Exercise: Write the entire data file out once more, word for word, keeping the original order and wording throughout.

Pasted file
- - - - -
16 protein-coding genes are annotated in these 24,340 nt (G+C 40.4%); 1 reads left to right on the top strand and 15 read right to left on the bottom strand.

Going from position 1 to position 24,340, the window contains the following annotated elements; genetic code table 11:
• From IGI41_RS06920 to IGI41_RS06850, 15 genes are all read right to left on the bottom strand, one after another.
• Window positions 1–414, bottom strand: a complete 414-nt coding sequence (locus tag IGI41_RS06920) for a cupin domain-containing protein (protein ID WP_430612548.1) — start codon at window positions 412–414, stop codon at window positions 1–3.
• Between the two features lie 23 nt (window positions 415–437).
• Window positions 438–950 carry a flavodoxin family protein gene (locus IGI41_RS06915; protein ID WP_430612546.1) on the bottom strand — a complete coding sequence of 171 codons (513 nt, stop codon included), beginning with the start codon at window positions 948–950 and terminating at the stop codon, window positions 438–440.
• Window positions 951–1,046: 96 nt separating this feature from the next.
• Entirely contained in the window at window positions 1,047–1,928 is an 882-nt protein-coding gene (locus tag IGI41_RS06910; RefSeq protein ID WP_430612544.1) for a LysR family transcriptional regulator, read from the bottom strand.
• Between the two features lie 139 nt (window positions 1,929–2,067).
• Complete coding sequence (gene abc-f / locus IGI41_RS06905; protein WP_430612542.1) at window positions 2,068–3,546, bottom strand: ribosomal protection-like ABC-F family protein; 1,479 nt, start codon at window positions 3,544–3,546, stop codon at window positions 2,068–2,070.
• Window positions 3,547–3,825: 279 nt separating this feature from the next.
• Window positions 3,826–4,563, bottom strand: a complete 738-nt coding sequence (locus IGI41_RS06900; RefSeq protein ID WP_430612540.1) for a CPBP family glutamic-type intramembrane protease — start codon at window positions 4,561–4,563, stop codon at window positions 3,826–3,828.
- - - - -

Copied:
16 protein-coding genes are annotated in these 24,340 nt (G+C 40.4%); 1 reads left to right on the top strand and 15 read right to left on the bottom strand.

Going from position 1 to position 24,340, the window contains the following annotated elements; genetic code table 11:
• From IGI41_RS06920 to IGI41_RS06850, 15 genes are all read right to left on the bottom strand, one after another.
• Window positions 1–414, bottom strand: a complete 414-nt coding sequence (locus tag IGI41_RS06920) for a cupin domain-containing protein (protein ID WP_430612548.1) — start codon at window positions 412–414, stop codon at window positions 1–3.
• Between the two features lie 23 nt (window positions 415–437).
• Window positions 438–950 carry a flavodoxin family protein gene (locus IGI41_RS06915; protein ID WP_430612546.1) on the bottom strand — a complete coding sequence of 171 codons (513 nt, stop codon included), beginning with the start codon at window positions 948–950 and terminating at the stop codon, window positions 438–440.
• Window positions 951–1,046: 96 nt separating this feature from the next.
• Entirely contained in the window at window positions 1,047–1,928 is an 882-nt protein-coding gene (locus tag IGI41_RS06910; RefSeq protein ID WP_430612544.1) for a LysR family transcriptional regulator, read from the bottom strand.
• Between the two features lie 139 nt (window positions 1,929–2,067).
• Complete coding sequence (gene abc-f / locus IGI41_RS06905; protein WP_430612542.1) at window positions 2,068–3,546, bottom strand: ribosomal protection-like ABC-F family protein; 1,479 nt, start codon at window positions 3,544–3,546, stop codon at window positions 2,068–2,070.
• Window positions 3,547–3,825: 279 nt separating this feature from the next.
• Window positions 3,826–4,563, bottom strand: a complete 738-nt coding sequence (locus IGI41_RS06900; RefSeq protein ID WP_430612540.1) for a CPBP family glutamic-type intramembrane protease — start codon at window positions 4,561–4,563, stop codon at window positions 3,826–3,828.